Premium-efficiency traction elevators often use regeneration to offer the greatest efficiency possible. Regenerative systems turn the motor backward during descent so that it acts as a generator, and the resulting power is sent to uses within the building. It can be used with either AC or DC motors. Regenerative drives on the market in North America include the ThyssenKrupp 10K DC Drive, Schindler Transitronic DC Drive, and Otis Elevonic Class elevators. However, regeneration is unlikely to be cost-effective, because it adds $6,000 to $10,000 to the cost of an elevator.
Motors. The oldest traction elevators use DC motors, which offer excellent speed control. Today, DC motors are used only in mid- to high-rise buildings, where their high performance justifies their high price premium. The most common AC motor is an induction motor that requires a gearbox to reduce the motor speed and produce the required torque to start the elevator car moving. Inefficient (70 percent efficient) worm gears are typically used for this purpose. Advanced systems have permanent-magnet AC motors with no rotor windings. These systems are 1 to 3 percentage points more efficient than induction motors, and they do not require a gearbox, which further improves efficiency. They also have fewer moving parts and require a variable-frequency drive.
Controls. Newer controls provide more convenient, efficient operation for mid- to high-rise buildings. Old, outdated controls consist of electromechanical relays. All new elevator controls are microprocessor-based; elevators are controlled by software that may incorporate algorithms to save energy (typically, on the order of 5 percent savings relative to systems that operate without such algorithms). This software allows the elevator system to place cars where they are most needed—in the interest of smooth operation with minimal waiting times—and to shut down extra elevators when they are not needed. The algorithms used in such software are based on analyses of elevator usage patterns called "traffic studies." Traffic studies are conducted by professional elevator consultants who use specialized tools to determine the optimum size, speed, and number of elevators for a building based on its peak use periods.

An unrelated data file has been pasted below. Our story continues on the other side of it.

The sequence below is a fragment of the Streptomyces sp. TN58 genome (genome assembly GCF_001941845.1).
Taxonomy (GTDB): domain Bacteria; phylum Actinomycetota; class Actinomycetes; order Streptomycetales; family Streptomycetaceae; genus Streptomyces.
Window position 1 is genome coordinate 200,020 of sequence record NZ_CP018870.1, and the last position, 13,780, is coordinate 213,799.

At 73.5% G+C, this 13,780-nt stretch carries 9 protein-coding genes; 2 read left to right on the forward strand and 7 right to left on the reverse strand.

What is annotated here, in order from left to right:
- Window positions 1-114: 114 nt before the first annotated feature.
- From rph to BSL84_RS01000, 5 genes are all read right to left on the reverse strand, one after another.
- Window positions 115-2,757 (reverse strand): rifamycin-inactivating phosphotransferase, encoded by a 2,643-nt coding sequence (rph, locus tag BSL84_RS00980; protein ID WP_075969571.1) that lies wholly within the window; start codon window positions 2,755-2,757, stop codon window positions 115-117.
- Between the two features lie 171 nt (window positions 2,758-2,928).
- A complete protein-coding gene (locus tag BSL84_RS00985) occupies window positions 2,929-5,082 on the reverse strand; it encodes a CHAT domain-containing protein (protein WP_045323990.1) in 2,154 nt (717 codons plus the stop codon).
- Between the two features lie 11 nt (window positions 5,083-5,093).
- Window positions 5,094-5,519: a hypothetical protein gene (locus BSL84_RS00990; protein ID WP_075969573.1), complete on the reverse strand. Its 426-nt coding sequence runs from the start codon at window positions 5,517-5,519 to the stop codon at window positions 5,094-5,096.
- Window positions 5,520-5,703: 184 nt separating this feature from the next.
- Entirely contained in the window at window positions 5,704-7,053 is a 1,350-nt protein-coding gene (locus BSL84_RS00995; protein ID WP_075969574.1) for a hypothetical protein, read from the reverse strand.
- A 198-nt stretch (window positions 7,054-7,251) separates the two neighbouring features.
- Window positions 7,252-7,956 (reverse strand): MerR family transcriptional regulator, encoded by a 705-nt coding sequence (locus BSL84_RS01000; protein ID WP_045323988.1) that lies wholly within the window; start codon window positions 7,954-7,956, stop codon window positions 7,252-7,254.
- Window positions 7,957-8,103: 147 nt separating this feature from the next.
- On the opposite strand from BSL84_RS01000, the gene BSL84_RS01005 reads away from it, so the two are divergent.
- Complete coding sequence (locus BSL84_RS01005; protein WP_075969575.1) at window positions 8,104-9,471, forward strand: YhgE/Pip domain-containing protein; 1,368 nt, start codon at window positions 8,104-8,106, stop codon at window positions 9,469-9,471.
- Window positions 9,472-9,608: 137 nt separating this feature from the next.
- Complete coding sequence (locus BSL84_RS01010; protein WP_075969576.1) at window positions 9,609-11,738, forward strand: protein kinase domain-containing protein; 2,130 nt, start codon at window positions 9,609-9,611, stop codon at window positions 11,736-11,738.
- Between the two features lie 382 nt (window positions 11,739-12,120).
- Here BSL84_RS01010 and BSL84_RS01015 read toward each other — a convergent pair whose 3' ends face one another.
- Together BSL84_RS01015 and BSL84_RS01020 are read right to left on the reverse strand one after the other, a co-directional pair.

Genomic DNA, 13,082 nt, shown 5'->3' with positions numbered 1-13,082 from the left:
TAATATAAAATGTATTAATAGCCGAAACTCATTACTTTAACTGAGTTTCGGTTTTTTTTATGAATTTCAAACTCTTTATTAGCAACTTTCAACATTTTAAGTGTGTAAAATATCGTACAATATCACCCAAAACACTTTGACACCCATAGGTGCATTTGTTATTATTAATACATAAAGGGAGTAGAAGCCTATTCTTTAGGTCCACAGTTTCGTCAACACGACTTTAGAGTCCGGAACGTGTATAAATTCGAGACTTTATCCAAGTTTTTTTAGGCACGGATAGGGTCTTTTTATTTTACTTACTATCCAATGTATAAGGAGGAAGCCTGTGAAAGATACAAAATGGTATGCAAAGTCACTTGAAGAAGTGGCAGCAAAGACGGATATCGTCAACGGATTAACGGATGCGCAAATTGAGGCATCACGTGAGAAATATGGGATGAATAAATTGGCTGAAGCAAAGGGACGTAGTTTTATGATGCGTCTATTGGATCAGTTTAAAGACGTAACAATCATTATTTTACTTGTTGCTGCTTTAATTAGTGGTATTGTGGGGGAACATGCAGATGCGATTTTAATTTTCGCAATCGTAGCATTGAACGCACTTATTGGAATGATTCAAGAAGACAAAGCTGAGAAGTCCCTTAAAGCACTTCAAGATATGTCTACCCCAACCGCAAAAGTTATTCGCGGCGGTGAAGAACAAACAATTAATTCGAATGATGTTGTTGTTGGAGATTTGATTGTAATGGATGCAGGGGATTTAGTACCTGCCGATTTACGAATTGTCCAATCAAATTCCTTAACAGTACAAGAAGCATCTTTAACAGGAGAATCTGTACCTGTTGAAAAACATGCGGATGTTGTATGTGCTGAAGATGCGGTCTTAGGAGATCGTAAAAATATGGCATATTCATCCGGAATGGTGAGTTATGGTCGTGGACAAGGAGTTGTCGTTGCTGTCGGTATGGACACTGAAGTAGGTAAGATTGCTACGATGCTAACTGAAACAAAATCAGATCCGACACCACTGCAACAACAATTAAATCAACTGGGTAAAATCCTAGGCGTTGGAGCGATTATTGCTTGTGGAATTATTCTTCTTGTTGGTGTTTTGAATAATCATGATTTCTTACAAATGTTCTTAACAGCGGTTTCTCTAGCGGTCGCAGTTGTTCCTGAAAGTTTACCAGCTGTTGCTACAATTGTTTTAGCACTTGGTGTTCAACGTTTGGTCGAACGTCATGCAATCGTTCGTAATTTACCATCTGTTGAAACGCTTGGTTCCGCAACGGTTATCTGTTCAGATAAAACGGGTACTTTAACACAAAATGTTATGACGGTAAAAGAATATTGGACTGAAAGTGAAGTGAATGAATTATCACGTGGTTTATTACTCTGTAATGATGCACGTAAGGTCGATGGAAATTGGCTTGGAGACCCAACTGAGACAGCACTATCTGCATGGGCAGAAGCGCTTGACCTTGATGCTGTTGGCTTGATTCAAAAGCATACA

Lighting. Energy-efficient car lighting uses efficient light sources, such as compact fluorescent lamps, and can be controlled by occupancy sensors. ThyssenKrupp offers a seismic occupancy sensor for retrofits to provide lighting controls. Opening the doors causes enough vibration to turn on the lights. Most modern control systems have the ability to disable the light and ventilation fan in a car when it is not in use.
Although elevator systems on the market today vary greatly in terms of energy efficiency, the most efficient systems are simply too costly to warrant consideration for energy-saving reasons alone. The simple payback periods range from 21 to 207 years in the example cases in Table 2.
One elevator company, ThyssenKrupp, has developed simulation software for estimating energy savings opportunities for customers. Other elevator companies, most of which currently use simplistic spreadsheet tools, will likely follow. To use the tool for projects involving new elevators from ThyssenKrupp, a ThyssenKrupp representative will enter the specifications of the elevators to be compared into the software to estimate the amount of energy each would consume.
Premium-efficiency elevators are likely to be least attractive to owners of low-rise buildings. Hydraulic elevators' low price continues to make them the undisputed leaders of the low-rise market. However, premium-efficiency elevators are likely to be very attractive to owners of mid- and high-rise buildings where speed and reliability are highly valued. These building owners may prefer premium-efficiency elevators because they provide the following benefits:
Recent elevator technology advances have included more-efficient drives and motors, better cabling, and advanced speed controls, all of which improve the efficiency of new traction elevator systems. The future of elevator technology may be elevators that use magnetic levitation instead of cables and are powered by linear induction motors. This technology would result in reduced friction, which could improve system efficiency as well as performance by producing a smoother ride. It would also mean that more than one car could use one shaft and the system would operate using switches, like a vertical railroad.